There are other options for protecting our water supply

Re: Couverdon land annexation and watershed lands

There are other options for protecting our water supply


Re:  Couverdon land annexation and watershed lands

The Town Council wants to own the Holland Creek Watershed to protect our water supply.

Protection of water quality and quantity is an excellent objective. They are commended for their concern and intent.

But they are so focused on this objective, they are not able to see other ways to achieve this end.  There are other ways that are not so costly and risky.

Home owners know that that there are significant ongoing costs and responsibilities that go along with ownership. It will be the taxpayers of Ladysmith that pick up future costs for the care and management of lands acquired as part of the Couverdon deal.

These costs have not been documented. Residents need to know what future burden they will be taking on. It is a simple part of rational decision making.

So let’s look at another option: managed forest land.

I believe that water quality and quantity can be maintained in a manner compatible with forestry. Our  current  forest practices  are the problem.

Forest road construction can be a huge issue but when done to the appropriate standards can be built and used without adding sediment to our streams, or changing the timing and quantity of flow.

Forest practices such as: selective cutting, small block cutting, retention of areas around wetlands and for habitat, appropriate stream buffers, recognition and accommodation of other uses, replanting, thinning, etc., all help to maintain water quality and quantity.

So rather than simply focusing on ownership with its high and uncertain future costs, why not look at partnering with TimberWest, First Nations, and the Province for more effective planning and operations within the watershed to meet these goals.

This seems like a much more effective and cost-efficient approach rather than acquiring land in exchange for the rights given to Couverdon to develop 700 acres of forest land for residential development.

The Couverdon and Town proposal creates an ironic situation.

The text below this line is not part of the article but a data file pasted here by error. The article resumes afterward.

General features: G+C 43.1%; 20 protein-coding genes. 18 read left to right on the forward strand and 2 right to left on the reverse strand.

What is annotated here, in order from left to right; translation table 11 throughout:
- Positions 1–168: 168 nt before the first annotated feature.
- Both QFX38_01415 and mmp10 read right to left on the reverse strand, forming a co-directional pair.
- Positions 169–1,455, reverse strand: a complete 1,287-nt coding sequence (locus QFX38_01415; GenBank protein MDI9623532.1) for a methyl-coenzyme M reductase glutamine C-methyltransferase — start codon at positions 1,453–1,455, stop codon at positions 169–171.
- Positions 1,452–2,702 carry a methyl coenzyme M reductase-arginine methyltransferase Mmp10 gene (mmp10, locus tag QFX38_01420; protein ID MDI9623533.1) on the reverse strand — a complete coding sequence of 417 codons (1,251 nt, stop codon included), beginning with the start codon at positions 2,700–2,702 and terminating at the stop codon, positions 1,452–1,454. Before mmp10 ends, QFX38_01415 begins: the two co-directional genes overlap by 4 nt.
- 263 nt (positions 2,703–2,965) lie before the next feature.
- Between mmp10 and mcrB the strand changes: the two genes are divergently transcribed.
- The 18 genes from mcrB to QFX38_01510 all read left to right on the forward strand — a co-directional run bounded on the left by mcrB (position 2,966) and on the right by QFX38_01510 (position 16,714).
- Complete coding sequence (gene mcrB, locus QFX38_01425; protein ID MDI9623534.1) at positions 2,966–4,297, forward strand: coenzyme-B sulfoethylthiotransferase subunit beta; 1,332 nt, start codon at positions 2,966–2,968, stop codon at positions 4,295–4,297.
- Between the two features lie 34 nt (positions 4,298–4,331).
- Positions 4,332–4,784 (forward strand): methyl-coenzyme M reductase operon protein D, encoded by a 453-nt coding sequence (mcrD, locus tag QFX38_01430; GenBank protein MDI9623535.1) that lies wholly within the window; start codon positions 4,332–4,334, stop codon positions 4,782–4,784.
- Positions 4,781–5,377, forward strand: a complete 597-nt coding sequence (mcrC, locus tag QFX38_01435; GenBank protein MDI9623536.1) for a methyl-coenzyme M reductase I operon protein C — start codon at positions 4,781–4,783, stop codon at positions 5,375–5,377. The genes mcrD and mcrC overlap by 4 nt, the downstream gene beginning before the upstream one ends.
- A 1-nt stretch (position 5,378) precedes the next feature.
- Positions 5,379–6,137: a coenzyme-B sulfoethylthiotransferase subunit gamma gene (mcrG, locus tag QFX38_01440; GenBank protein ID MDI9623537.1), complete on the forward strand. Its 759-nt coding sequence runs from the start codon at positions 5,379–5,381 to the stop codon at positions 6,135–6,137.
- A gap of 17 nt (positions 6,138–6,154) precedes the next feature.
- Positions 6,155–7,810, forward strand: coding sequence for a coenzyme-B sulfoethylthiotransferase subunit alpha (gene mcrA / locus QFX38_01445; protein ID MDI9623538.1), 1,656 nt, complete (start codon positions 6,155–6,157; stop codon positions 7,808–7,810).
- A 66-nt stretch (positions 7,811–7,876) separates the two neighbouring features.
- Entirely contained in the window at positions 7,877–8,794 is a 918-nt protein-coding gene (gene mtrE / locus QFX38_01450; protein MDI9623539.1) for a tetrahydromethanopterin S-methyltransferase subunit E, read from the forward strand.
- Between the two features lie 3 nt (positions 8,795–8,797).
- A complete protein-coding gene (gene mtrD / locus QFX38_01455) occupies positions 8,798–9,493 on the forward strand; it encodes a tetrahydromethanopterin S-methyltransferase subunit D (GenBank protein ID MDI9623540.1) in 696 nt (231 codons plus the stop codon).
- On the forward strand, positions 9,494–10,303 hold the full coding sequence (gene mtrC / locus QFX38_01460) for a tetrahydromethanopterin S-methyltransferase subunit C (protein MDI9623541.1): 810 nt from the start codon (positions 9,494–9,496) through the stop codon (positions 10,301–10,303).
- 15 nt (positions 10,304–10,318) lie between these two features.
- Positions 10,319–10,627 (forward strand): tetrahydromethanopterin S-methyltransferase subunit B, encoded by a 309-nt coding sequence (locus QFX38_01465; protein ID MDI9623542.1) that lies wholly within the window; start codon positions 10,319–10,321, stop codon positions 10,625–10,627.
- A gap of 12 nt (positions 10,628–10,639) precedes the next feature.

The Couverdon development will significantly change 700 acres of watershed to residential use (not our drinking water but a watershed nevertheless) and will likely take water demand beyond the capacity of the Holland Creek system. The irony: it defeats the goal of protecting the watershed in the first place.

Council, I encourage you to look at other ways of achieving the objective. As said before, the road to hell is paved with good intentions.

The Town may yet decide to proceed to a referendum.

If you are interested in the impacts of this proposed development on our community, you can follow developments or post your thoughts on the Facebook page Couverdon Watch. Look back at the many posts (started in late April) that document the failings of the Couverdon proposal.

If you are concerned with this proposal and would like to get  involved to help defeat a referendum, let us know at

Greg Roberts




Just Posted

Hometown actress Georgia Bennett makes it big in Little Women

Homegrown actress drawing rave reviews for her portrayal of Beth March

VIDEO: Newcomers join favourites in rounding out Sunfest’s amazing lineup for 2019

The Washboard Union, Cody Johnson, Mitchell Tenpenny, Aaron Goodvin: it just gets better and better

Descoteau’s mother, girlfriend reflect on tribulations of murder trial

Friends a strong support system in getting through testimony details

Another mill artifact finds a place in Chemainus museum

Famous door salvaged from storage holds a special significance for former manager Dobson

Strong winds to hit B.C.’s south coast

Western regions may see winds of up to 80 km/hr

VIDEO: Ex-NASA engineer pranks mail thieves with glitter bomb trap

Package thefts are common this time of year, but YouTuber Mark Rober used his engineering skills

Bear cubs try to take Vancouver Island woman’s Christmas cookies

Incident happened in the early-morning hours today, Dec. 18, in Nanaimo

FortisBC says you can return to normal gas use following pipeline fire

Utility says increased pipeline capacity, warmer weather have allowed supply to reach normal levels

CSIS collected info on peaceful groups, but only in pursuit of threats: watchdog

Security Intelligence Review Committee says fears unjustified after reviewing evidence, testimony

Canada ranks 16th on annual gender gap list

This is the second year Canada has placed 16th in the World Economic Forum’s list

VIDEO: Tornado rips through city west of Seattle

Reports indicate five to seven homes damaged in Port Orchard, Wash.

Trial date postponed for man charged with killing Abbotsford police officer

Oscar Arfmann’s trial pushed back from January to May 2019

Privacy watchdog says legal cannabis buyers should use cash, not credit

Some countries could bar entry to individuals if they know they have purchased cannabis

‘A start:’ Alberta critical of Ottawa’s $1.6B package for ailing energy sector

A further $150 million is to be used for clean growth and infrastructure projects

Most Read